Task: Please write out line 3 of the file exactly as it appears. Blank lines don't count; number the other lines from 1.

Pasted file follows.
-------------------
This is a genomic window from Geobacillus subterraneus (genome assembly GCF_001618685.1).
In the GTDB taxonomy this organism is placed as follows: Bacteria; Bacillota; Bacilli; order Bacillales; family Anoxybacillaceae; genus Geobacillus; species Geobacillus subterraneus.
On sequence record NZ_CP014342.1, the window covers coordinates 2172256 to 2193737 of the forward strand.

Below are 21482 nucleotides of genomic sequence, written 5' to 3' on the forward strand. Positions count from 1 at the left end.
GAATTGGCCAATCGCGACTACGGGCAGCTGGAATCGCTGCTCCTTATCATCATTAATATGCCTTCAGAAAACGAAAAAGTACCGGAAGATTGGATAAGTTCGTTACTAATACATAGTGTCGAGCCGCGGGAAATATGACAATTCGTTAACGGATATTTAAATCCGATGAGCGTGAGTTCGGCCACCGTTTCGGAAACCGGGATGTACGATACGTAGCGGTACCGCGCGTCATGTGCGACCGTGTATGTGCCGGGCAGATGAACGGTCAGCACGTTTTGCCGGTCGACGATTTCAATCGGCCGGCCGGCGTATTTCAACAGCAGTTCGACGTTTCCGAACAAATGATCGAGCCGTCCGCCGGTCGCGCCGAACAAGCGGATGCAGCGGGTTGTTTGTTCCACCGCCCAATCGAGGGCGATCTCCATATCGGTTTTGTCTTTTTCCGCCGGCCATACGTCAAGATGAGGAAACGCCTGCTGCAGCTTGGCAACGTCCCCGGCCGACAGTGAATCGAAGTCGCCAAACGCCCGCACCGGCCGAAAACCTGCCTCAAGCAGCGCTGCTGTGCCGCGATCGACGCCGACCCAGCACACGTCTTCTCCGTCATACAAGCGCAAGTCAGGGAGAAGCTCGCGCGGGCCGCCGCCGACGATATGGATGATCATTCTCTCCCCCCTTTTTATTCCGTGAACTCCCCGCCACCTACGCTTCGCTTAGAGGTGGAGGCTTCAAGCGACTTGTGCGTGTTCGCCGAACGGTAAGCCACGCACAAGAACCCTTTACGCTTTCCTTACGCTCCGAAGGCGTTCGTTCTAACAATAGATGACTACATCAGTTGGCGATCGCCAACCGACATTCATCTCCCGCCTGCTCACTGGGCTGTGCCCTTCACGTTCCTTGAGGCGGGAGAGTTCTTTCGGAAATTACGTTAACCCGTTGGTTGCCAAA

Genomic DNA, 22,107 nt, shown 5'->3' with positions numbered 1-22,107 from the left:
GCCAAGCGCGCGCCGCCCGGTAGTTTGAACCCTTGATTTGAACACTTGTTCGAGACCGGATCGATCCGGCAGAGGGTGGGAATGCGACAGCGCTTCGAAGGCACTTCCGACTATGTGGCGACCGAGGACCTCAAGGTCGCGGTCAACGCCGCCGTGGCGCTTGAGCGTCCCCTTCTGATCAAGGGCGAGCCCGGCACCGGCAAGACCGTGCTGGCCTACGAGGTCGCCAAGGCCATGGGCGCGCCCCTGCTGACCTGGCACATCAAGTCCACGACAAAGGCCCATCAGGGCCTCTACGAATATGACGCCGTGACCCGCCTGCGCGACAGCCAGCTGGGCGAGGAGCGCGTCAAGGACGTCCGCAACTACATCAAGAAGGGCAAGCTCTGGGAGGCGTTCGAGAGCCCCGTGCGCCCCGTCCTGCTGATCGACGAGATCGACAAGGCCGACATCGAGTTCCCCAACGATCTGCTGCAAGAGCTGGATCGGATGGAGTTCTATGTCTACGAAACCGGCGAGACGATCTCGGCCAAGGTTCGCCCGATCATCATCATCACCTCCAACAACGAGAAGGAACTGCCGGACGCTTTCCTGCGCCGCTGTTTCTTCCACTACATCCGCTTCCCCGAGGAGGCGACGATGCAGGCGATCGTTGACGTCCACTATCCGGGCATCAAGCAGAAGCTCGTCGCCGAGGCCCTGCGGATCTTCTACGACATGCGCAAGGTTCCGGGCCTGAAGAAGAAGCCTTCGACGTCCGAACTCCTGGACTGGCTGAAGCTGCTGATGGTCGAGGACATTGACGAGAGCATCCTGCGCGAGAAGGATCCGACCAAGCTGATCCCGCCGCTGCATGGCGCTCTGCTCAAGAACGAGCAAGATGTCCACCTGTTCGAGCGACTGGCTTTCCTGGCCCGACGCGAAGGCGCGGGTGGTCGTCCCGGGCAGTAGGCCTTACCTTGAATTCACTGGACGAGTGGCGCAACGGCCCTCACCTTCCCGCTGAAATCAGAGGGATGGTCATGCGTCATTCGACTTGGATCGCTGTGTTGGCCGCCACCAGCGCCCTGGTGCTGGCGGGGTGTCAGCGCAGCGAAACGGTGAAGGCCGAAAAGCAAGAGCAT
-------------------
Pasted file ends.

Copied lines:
On sequence record NZ_CP014342.1, the window covers coordinates 2172256 to 2193737 of the forward strand.